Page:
PARIS - Saturday did not get off to an auspicious start for Americans in Paris.
Playing simultaneously across the Roland Garros grounds in the morning, Andy Roddick lost in straight sets, the top-seeded Bryan twins did the same in doubles, and Serena Williams felt so dizzy while dropping five consecutive games that she sought a doctor's attention before eventually turning things around to win.
As daylight gave way to dusk in an intermittent drizzle, Robby Ginepri of Kennesaw, Ga., upset 2003 French Open champion Juan Carlos Ferrero of Spain, 7-5, 6-3, 3-6, 2-6, 6-4, to give the United States one man in the fourth round.
"Obviously, you want as many Americans in the tournament as you can," Ginepri said. "But if I'm the last man standing, you know, so be it."
Ginepri doesn't have a coach, is ranked 98th, and hadn't won a main-draw match on clay this year before arriving at the French Open.
And even though Ferrero is not as good as he was seven years ago, when he won his major title and briefly made it to No. 1 in the rankings, the Spaniard still is strong on clay. He entered Saturday 20-4 with two titles on the slow surface in 2010, and was seeded 16th.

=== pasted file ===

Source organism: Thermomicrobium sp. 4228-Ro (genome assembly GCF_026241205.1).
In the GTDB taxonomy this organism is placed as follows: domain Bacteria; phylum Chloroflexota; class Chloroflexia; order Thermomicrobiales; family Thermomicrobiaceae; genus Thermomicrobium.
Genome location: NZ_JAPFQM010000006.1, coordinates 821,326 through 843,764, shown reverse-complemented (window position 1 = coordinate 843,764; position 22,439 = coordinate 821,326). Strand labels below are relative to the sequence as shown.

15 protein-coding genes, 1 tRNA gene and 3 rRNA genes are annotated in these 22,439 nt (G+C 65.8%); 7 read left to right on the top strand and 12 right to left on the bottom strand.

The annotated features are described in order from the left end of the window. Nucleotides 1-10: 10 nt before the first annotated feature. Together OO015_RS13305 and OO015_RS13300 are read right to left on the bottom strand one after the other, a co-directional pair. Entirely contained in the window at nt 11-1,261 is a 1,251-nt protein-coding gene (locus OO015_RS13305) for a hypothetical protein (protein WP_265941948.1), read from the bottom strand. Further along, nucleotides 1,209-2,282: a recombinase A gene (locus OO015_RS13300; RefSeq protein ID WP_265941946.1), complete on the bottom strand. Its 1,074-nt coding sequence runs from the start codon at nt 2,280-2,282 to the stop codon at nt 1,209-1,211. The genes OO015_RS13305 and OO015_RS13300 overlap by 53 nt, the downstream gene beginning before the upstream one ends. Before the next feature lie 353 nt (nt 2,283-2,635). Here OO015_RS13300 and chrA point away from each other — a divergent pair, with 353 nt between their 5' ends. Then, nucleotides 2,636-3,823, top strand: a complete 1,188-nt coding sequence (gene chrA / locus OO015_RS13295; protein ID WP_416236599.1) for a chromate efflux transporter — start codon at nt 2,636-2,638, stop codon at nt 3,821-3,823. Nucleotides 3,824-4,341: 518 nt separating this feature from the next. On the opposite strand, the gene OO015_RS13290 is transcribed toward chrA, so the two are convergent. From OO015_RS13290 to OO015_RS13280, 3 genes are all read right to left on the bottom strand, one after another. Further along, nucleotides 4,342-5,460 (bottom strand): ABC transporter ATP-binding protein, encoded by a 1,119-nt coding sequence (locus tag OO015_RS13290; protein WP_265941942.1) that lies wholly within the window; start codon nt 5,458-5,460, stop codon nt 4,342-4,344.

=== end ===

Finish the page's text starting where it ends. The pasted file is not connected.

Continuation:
Countryman Rafael Nadal moved into the fourth round by beating Lleyton Hewitt of Australia, 6-3, 6-4, 6-3.
Also winning were No. 3-seeded Novak Djokovic, Ginepri's next opponent; No. 7 Fernando Verdasco; No. 11 Mikhail Youzhny; and No. 19 Nicolas Almagro.
No. 6 Roddick lost, 6-4, 6-4, 6-2, to 114th-ranked qualifier Teimuraz Gabashvili of Russia, and acknowledged: "I got outplayed from the first ball."
Bob and Mike Bryan were seeking their record-breaking 62d career doubles title but lost in straight sets in the second round to unseeded Brazilians Marcelo Melo and Bruno Soares.
Maria Sharapova's match against Justine Henin, featuring a pair of former No. 1s with 10 Grand Slam titles between them - was suspended because of darkness while tied at a set apiece.
No. 1-seeded Williams, No. 4 Jelena Jankovic, and No. 7 Sam Stosur reached the fourth round.
Williams fell behind, 5-0, in the second set against Anastasia Pavlyuchenkova, a Russian teen seeded 29th.
"I felt really dizzy out there," Williams said. ". . . Just fighting a cold."
During a changeover, a doctor and trainer came out, took Williams' temperature, and gave her some pills.
"I don't know what they were," Williams said.